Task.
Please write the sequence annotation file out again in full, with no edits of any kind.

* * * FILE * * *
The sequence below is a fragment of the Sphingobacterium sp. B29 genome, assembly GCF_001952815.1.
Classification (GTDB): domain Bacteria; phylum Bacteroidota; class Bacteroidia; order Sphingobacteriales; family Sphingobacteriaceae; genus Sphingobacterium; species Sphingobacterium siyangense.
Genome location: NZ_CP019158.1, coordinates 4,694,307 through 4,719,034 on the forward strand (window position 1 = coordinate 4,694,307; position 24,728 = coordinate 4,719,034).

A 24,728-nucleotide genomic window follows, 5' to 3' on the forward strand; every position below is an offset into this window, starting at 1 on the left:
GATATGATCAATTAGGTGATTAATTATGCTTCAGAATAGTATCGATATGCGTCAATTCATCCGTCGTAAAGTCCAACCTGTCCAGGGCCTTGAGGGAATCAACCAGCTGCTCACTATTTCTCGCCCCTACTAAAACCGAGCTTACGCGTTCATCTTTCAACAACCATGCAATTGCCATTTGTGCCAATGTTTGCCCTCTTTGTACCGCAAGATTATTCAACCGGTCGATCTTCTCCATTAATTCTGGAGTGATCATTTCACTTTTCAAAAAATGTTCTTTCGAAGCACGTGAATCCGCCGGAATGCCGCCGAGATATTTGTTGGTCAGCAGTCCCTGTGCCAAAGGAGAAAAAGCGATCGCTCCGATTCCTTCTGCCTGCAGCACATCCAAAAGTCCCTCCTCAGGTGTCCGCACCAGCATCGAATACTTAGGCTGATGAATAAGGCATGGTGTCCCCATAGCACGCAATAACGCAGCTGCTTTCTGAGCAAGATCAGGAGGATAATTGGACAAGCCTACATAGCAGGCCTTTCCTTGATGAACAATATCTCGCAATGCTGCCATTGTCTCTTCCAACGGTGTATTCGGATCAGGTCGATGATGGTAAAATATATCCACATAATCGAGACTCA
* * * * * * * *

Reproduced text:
The sequence below is a fragment of the Sphingobacterium sp. B29 genome, assembly GCF_001952815.1.
Classification (GTDB): domain Bacteria; phylum Bacteroidota; class Bacteroidia; order Sphingobacteriales; family Sphingobacteriaceae; genus Sphingobacterium; species Sphingobacterium siyangense.
Genome location: NZ_CP019158.1, coordinates 4,694,307 through 4,719,034 on the forward strand (window position 1 = coordinate 4,694,307; position 24,728 = coordinate 4,719,034).

A 24,728-nucleotide genomic window follows, 5' to 3' on the forward strand; every position below is an offset into this window, starting at 1 on the left:
GATATGATCAATTAGGTGATTAATTATGCTTCAGAATAGTATCGATATGCGTCAATTCATCCGTCGTAAAGTCCAACCTGTCCAGGGCCTTGAGGGAATCAACCAGCTGCTCACTATTTCTCGCCCCTACTAAAACCGAGCTTACGCGTTCATCTTTCAACAACCATGCAATTGCCATTTGTGCCAATGTTTGCCCTCTTTGTACCGCAAGATTATTCAACCGGTCGATCTTCTCCATTAATTCTGGAGTGATCATTTCACTTTTCAAAAAATGTTCTTTCGAAGCACGTGAATCCGCCGGAATGCCGCCGAGATATTTGTTGGTCAGCAGTCCCTGTGCCAAAGGAGAAAAAGCGATCGCTCCGATTCCTTCTGCCTGCAGCACATCCAAAAGTCCCTCCTCAGGTGTCCGCACCAGCATCGAATACTTAGGCTGATGAATAAGGCATGGTGTCCCCATAGCACGCAATAACGCAGCTGCTTTCTGAGCAAGATCAGGAGGATAATTGGACAAGCCTACATAGCAGGCCTTTCCTTGATGAACAATATCTCGCAATGCTGCCATTGTCTCTTCCAACGGTGTATTCGGATCAGGTCGATGATGGTAAAATATATCCACATAATCGAGACTCA